My kitchen has shaped me, defined me, changed the way I look at and prepare food. Its limitations and challenges are only as limiting and challenging as I allow them to be. Can I cook for 50? Yes, but in stages, and preferably as flights of hors d'oeuvres. Can I wash dishes after a dinner party for 20? Yes, but I will be up until 3 in the morning, and that's OK. Can I store enough food for an eight-course sit-down dinner? Yes, but I will need to bring in large coolers with plenty of ice. And I will need to hide those coolers in the adjoining laundry room. And I will need to stack those coolers to the ceiling, requiring the use of a forklift to move them around.
Sometimes, even though I live part-time in Kitchen Beautiful Dreamland, I am convinced that I would not be as good a cook if I had a modern, sleek, up-to-date kitchen with all the bells and whistles. I fear I would become lazy and complacent. I know a woman who has a beautiful kitchen--a glamorous, darkly rich showplace of copper, black variegated granite and Brazilian walnut. But sadly, this woman doesn't cook so much as she assembles. A box of this, a can of that, reheated take-out foods. There isn't a lot of creativity that emerges from this beautiful kitchen. It is as if the creative energy has been stripped away to make room for all that stop-your-heart beauty. Sort of like the difference between Kiri te Kanawa and Maria Callas. One sings with amazing technically precise and exacting beauty. The other sings with a deep soulfulness and with such heart-wrenching intensity that the roughness and imprecision of her voice carves its own thing of beauty, like Michelangelo transformed a raw, flawed piece of marble into his famous Statue of David.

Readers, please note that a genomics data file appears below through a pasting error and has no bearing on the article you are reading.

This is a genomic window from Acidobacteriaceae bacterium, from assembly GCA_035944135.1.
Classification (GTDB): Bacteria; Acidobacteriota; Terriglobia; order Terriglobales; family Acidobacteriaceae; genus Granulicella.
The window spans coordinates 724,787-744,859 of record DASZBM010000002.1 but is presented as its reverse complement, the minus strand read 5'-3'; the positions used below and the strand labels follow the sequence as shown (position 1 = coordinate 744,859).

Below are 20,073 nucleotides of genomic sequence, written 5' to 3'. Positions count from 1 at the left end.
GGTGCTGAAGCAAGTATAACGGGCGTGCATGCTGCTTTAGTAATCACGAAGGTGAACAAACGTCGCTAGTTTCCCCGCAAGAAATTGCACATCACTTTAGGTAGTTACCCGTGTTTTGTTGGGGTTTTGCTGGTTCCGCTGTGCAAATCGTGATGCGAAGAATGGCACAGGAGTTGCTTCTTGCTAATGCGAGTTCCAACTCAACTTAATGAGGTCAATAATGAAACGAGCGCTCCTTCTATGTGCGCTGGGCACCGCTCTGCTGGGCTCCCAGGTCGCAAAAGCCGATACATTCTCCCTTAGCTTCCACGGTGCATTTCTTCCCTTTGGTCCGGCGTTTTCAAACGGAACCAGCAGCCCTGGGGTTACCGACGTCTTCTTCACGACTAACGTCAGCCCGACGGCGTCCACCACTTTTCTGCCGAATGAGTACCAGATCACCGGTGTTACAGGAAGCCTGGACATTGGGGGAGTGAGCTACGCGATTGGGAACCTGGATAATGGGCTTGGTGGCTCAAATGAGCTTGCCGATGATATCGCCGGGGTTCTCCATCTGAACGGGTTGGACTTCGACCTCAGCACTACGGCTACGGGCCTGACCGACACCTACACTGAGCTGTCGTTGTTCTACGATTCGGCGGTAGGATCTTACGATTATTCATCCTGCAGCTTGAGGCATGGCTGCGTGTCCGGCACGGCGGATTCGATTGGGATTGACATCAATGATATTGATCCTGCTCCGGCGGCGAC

Sometimes, I think that it is my kitchen's flaws and its terroir that defines my food. Its shortcomings and limitations have forced me to problem-solve in ways I might never have confronted in my cooking career. The lack of counter space, storage space, and the cursed electric stove have cramped and molded my cooking style. The embarrassingly old porcelain sink, which always needs a good come-uppance with a can of Comet, is small and shallow. The pantry? A mere linen closet! What if I did not have these challenges? Would I be a better cook? Would I be more productive and efficient? Maybe. But I think not. As Ms. Jaffrey has observed, "I've realized that a dream kitchen isn't absolutely necessary: It's your aspirations for the food that make a kitchen come to life...After all, it is the food that comes out of the kitchen that matters most."
And so, like an old, familiar lover, my kitchen remains embedded in my heart, my soul, my technical expertise (or lack thereof). Like an old familiar lover, my kitchen is familiar to me, beloved, war-torn, battled-scarred, molded to my will. And like an old, familiar lover, my kitchen can also have its way with me, can convince me that I am the most beautiful and gifted of all its previous lovers, or it can bring me to my knees in humble submission, wishing for swift and sweet mercy.
There's something to be said for that kind of relationship.